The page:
Dmitry Muratov, awarded today with the Nobel Peace Prize, is the patriarch of the free press in this country since the fall of the Soviet Union as editor of the newspaper “Novaya Gazeta”, the last bastion of independent criticism of the Kremlin.
“Muratov is a great man. There cannot be a more worthy person in this country for a Nobel Peace Prize. No one like him has defended, promoted and developed freedom of expression in Russia”, Elena Miláshina, the newspaper’s most awarded reporter, told Efe.
NOVAYA GAZETA FOUNDATION
The name of Muratov, who will turn 60 on October 30, is closely linked to “Novaya Gazeta”, a header that had also been nominated for the Nobel on several occasions.
Muratov led in 1993, two years after the Soviet disintegration, the group of journalists who left the newspaper “Komsomólskaya Pravda” with a clear objective in mind: to do a new journalism in line with the new democratic winds that ran in the country.
To do this, they had the invaluable help of the last Soviet leader Mikhail Gorbachev, who bought eight computers with part of the money he received as a Nobel Peace Prize, which allowed Muratov and his colleagues launch the first print run of 1,000 copies on April 1, 1993.
After working as a war correspondent in the First Chechen War, in 1995 Muratov was appointed director of the newspaper, a position he held until today with the exception of a two-year hiatus (2017-19).
With him in charge of the newsroom, “Navaya Gazeta” became the standard-bearer of an investigative journalism that did not accept hostages when criticizing the authorities, be it for corruption, the repression of democratic freedoms or human rights abuses.
The sinking of the atomic submarine Kursk (2000) in which its 118 crew members died was one of the first clashes with the Russian president, Vladimir Putin, who was criticized for not suspending his vacations and for failing to settle responsibilities among the Navy’s staff Russian.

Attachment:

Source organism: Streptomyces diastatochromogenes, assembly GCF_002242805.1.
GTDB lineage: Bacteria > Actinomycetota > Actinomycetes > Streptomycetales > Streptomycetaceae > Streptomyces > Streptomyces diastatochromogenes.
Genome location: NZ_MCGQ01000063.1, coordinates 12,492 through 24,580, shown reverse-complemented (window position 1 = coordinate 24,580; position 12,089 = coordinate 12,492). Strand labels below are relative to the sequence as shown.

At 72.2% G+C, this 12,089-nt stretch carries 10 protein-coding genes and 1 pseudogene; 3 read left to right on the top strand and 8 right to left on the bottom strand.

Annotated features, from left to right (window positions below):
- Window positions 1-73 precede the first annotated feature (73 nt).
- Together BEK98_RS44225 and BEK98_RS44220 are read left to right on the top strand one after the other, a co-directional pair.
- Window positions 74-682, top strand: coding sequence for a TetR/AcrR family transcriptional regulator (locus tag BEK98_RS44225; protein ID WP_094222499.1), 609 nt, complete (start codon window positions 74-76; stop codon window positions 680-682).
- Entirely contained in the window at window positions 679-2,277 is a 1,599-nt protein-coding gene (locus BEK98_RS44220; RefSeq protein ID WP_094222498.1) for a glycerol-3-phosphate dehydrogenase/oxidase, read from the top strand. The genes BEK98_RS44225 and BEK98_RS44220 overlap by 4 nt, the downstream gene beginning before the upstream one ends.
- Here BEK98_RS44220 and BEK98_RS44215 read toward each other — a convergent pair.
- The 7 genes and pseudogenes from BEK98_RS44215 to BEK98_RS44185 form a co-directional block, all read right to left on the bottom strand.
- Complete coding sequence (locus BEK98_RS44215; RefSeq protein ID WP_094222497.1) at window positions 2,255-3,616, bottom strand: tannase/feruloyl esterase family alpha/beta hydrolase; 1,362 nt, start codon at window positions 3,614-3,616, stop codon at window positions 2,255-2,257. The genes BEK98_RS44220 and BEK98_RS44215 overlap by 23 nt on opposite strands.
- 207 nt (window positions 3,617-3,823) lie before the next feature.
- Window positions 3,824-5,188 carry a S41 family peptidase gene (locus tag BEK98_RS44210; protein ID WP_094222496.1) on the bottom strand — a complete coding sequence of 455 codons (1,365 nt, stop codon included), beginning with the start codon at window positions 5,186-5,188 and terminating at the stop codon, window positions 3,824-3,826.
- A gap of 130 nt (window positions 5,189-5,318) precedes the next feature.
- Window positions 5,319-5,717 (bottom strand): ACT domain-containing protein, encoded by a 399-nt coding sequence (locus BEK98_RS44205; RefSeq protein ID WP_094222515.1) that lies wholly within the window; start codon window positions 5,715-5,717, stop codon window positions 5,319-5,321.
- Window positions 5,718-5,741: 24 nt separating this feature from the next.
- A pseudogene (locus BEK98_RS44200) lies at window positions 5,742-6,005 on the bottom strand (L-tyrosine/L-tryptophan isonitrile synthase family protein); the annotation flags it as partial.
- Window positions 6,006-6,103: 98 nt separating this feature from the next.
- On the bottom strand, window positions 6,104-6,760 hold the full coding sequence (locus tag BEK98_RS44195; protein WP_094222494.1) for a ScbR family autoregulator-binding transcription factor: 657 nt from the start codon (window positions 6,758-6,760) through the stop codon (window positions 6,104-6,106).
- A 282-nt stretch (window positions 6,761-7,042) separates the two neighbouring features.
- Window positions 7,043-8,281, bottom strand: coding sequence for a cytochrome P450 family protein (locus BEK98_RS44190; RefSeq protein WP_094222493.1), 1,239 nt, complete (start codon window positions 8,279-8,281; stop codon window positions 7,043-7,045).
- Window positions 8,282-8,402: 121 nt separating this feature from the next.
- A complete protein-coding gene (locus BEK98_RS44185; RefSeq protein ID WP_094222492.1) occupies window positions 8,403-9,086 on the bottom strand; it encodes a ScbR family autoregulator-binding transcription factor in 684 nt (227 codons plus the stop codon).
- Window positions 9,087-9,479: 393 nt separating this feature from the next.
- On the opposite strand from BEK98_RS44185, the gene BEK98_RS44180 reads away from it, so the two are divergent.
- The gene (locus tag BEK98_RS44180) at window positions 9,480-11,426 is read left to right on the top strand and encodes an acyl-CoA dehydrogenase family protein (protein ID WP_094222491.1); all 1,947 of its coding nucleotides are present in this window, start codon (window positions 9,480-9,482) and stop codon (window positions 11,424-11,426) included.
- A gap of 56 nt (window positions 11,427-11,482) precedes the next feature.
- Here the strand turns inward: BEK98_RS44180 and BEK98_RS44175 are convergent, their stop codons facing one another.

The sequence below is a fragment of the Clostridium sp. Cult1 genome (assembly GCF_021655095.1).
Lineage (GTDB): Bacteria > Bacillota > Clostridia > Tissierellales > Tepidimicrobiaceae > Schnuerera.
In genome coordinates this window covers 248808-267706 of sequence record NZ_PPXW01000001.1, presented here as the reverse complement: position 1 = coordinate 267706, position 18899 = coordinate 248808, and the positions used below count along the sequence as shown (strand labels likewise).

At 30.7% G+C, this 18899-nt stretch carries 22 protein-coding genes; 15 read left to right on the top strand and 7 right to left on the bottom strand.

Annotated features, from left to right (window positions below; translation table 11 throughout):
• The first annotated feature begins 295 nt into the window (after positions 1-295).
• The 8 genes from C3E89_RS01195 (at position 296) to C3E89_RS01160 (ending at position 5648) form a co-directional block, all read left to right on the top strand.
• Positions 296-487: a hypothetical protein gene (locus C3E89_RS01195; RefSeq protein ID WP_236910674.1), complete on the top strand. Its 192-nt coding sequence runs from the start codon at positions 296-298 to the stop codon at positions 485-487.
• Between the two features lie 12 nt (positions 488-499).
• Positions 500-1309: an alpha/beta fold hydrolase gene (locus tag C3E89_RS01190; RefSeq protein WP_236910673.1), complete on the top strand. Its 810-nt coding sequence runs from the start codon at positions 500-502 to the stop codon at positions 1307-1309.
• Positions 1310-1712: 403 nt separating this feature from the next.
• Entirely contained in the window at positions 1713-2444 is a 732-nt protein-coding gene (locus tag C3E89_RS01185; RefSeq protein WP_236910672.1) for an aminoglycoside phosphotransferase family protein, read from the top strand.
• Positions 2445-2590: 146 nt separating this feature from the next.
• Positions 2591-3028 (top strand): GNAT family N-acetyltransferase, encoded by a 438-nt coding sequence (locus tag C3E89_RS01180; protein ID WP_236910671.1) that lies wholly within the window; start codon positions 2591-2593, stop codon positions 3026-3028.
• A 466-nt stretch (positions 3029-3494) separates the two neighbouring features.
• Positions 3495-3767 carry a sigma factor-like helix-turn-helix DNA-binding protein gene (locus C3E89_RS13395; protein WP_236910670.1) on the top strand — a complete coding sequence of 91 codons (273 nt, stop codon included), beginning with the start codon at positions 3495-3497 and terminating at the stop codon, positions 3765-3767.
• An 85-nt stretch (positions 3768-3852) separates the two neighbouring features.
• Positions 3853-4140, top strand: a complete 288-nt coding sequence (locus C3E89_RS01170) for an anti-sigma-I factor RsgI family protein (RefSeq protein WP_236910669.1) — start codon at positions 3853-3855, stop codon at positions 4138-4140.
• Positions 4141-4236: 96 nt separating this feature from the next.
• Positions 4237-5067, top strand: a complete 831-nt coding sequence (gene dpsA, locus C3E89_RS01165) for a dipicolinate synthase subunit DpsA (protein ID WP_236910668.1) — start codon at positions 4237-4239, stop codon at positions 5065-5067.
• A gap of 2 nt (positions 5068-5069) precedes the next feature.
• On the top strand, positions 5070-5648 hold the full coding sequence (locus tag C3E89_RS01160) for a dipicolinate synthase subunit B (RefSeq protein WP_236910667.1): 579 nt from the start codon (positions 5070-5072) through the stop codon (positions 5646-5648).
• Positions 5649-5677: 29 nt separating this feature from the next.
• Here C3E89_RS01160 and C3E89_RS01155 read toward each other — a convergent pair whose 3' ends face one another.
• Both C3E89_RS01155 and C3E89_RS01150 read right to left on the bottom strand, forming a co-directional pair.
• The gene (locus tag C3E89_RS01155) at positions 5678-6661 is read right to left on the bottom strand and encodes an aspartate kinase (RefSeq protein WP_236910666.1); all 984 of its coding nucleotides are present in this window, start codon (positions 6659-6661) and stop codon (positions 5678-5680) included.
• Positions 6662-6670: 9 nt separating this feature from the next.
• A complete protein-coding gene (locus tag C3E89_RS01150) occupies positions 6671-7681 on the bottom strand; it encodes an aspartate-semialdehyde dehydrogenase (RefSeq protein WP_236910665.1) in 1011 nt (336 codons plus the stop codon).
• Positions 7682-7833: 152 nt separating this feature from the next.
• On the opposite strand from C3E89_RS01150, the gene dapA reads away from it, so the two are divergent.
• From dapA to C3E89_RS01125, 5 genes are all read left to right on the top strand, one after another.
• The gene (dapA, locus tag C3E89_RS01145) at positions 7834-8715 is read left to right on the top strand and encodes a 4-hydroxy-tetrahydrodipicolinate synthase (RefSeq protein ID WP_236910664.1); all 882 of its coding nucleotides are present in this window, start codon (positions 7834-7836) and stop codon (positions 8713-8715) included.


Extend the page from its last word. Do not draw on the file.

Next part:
Since then, Putin behaved, in the best of cases, “as if we did not exist,” according to sources from the newspaper told Efe.
Putin was once again the target of criticism for the controversial rescue operations after the terrorist kidnappings of the Dubrovka theater (2002) and the Beslán school (2004), which left hundreds of civilians dead.
Chechnya, a black hole for the Russian press, was one of the topics most covered by Muratov, who sent his reporters to cover the main events in the North Caucasian republic, from the two wars to the numerous cases of abuse by the Russian military.
In the last decade, the Chechen leader, Ramzan Kadyrov, untouchable for the generalist press, received many criticisms of “Novaya Gazeta” for turning Chechnya into a kind of caliphate where the same laws as in the rest of the country did not apply.
The latest reports of the newspaper on the persecution, rape and murder of homosexuals in the republic and far from it by the Chechen security services received a great echo in the press and television around the world.
MURDER OF POLITKÓVSKAYA
Muratov had to face countless times in court to defend his journalists, who were continually threatened with death for their criticism of local authorities, especially in the Caucasus, and brought to trial for alleged defamation.
Said informative courage cost the lives of half a dozen of his journalists and employees. The most notorious case was that of Anna Politkovskaya, the top star of “Novaya Gazeta” and that she was assassinated by a Chechen commando in the doorway of her home on October 7, 2006.
“The Nobel is well deserved and very timely. They have granted it when a war has been declared against freedom of expression in Russia. We have received the best weapon in our endless fight for the truth”, declared Miláshina.
Melissa Galbraith is the World News reporter for Globe Live Media. She covers all the major events happening around the World. From Europe to Americas, from Asia to Antarctica, Melissa covers it all. Never miss another Major World Event by bookmarking her author page right here.